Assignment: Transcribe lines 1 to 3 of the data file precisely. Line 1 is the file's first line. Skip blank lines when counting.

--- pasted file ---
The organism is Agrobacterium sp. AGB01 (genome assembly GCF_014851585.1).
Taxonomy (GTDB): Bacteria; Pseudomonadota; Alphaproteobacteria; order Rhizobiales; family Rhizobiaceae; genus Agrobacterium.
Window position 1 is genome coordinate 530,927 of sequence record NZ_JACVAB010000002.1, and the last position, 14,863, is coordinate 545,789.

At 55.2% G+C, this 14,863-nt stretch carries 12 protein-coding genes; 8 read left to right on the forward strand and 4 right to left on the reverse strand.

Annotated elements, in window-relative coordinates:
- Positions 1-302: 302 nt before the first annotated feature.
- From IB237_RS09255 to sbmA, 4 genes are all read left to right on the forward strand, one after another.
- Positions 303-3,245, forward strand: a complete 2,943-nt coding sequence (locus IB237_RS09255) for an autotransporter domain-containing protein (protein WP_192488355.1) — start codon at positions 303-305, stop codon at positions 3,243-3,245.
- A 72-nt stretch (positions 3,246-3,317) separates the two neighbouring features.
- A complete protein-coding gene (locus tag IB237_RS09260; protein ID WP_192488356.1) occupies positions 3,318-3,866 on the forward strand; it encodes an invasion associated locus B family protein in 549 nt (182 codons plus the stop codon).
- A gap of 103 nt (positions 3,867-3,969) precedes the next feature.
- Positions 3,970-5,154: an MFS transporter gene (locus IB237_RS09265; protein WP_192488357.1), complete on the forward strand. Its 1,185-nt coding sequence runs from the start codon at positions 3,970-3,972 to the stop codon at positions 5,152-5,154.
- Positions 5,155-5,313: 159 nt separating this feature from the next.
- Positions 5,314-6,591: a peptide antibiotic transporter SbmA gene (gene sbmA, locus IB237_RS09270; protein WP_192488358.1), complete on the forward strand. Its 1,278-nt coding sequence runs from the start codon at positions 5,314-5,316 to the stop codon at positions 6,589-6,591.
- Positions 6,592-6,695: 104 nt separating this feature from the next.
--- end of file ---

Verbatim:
The organism is Agrobacterium sp. AGB01 (genome assembly GCF_014851585.1).
Taxonomy (GTDB): Bacteria; Pseudomonadota; Alphaproteobacteria; order Rhizobiales; family Rhizobiaceae; genus Agrobacterium.
Window position 1 is genome coordinate 530,927 of sequence record NZ_JACVAB010000002.1, and the last position, 14,863, is coordinate 545,789.